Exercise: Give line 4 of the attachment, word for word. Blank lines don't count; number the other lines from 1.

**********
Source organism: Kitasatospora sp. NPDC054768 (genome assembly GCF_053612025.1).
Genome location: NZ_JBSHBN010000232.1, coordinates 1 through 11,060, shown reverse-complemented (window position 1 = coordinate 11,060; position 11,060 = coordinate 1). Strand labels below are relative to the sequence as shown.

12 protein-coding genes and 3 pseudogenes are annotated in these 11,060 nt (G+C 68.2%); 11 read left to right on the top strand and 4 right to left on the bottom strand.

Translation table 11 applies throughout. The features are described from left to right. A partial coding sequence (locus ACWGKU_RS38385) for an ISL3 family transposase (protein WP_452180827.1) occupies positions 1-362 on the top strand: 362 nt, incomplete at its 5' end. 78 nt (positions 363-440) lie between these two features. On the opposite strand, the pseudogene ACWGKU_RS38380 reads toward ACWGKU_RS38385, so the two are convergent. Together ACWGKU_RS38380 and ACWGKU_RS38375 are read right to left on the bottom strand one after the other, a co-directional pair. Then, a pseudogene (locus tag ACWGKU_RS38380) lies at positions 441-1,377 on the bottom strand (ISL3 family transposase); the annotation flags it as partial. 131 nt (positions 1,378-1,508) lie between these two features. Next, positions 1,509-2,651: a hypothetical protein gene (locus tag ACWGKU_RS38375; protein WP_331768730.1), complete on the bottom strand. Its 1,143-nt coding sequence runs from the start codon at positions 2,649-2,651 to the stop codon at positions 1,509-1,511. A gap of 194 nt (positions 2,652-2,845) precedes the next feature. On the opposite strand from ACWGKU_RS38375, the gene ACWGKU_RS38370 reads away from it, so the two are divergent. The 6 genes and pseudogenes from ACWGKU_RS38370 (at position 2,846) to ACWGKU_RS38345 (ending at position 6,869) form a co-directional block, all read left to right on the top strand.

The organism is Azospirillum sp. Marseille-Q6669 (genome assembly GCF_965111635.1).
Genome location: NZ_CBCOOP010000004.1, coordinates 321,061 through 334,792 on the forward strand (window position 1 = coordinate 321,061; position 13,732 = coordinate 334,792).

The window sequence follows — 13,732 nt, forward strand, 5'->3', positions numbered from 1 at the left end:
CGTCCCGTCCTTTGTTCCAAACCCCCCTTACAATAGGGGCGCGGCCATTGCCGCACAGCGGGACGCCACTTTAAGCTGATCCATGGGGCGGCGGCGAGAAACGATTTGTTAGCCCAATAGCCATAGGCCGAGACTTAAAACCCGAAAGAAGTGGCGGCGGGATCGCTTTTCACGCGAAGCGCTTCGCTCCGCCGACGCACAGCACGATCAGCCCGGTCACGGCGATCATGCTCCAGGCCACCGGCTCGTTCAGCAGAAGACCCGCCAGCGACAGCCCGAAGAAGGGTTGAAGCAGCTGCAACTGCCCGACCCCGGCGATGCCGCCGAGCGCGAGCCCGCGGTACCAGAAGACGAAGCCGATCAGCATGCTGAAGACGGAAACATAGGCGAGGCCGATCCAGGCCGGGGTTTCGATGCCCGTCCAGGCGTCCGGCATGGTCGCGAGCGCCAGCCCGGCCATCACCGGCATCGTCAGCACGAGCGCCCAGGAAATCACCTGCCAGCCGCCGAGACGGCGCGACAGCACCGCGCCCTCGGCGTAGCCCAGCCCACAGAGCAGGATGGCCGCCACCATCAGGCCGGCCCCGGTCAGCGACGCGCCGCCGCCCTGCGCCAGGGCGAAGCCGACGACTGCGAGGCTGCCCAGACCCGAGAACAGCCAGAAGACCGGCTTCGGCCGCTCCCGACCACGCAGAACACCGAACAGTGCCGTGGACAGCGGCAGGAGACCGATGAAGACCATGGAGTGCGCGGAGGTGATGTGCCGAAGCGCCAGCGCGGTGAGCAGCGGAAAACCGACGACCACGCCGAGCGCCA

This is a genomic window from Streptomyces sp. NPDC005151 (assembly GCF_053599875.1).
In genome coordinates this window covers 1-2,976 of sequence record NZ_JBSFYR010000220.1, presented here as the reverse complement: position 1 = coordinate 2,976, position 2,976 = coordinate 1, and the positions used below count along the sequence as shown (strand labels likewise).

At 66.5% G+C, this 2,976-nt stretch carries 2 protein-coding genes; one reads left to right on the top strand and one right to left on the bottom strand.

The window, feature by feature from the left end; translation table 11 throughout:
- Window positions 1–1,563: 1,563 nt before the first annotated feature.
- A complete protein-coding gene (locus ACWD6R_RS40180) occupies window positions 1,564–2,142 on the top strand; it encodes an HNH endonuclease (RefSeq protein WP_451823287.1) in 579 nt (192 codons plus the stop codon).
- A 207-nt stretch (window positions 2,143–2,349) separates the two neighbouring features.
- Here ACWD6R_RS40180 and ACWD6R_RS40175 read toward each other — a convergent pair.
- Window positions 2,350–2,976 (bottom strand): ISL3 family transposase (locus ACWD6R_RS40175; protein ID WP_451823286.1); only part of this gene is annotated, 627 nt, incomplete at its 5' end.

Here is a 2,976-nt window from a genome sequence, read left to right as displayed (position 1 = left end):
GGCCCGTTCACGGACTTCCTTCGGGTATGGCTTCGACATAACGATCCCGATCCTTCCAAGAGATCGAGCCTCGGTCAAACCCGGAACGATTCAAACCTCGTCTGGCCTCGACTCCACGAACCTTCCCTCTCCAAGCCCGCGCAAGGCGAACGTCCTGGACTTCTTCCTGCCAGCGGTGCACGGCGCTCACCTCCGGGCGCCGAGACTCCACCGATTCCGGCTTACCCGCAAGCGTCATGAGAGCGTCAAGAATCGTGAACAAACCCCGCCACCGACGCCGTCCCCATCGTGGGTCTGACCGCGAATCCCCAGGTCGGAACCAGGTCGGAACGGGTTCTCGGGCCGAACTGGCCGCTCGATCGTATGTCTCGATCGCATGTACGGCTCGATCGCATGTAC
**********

Translation table 11 applies throughout. The features are described from left to right. A partial coding sequence (locus ACWGKU_RS38385) for an ISL3 family transposase (protein WP_452180827.1) occupies positions 1-362 on the top strand: 362 nt, incomplete at its 5' end. 78 nt (positions 363-440) lie between these two features. On the opposite strand, the pseudogene ACWGKU_RS38380 reads toward ACWGKU_RS38385, so the two are convergent. Together ACWGKU_RS38380 and ACWGKU_RS38375 are read right to left on the bottom strand one after the other, a co-directional pair. Then, a pseudogene (locus tag ACWGKU_RS38380) lies at positions 441-1,377 on the bottom strand (ISL3 family transposase); the annotation flags it as partial. 131 nt (positions 1,378-1,508) lie between these two features. Next, positions 1,509-2,651: a hypothetical protein gene (locus tag ACWGKU_RS38375; protein WP_331768730.1), complete on the bottom strand. Its 1,143-nt coding sequence runs from the start codon at positions 2,649-2,651 to the stop codon at positions 1,509-1,511. A gap of 194 nt (positions 2,652-2,845) precedes the next feature. On the opposite strand from ACWGKU_RS38375, the gene ACWGKU_RS38370 reads away from it, so the two are divergent. The 6 genes and pseudogenes from ACWGKU_RS38370 (at position 2,846) to ACWGKU_RS38345 (ending at position 6,869) form a co-directional block, all read left to right on the top strand.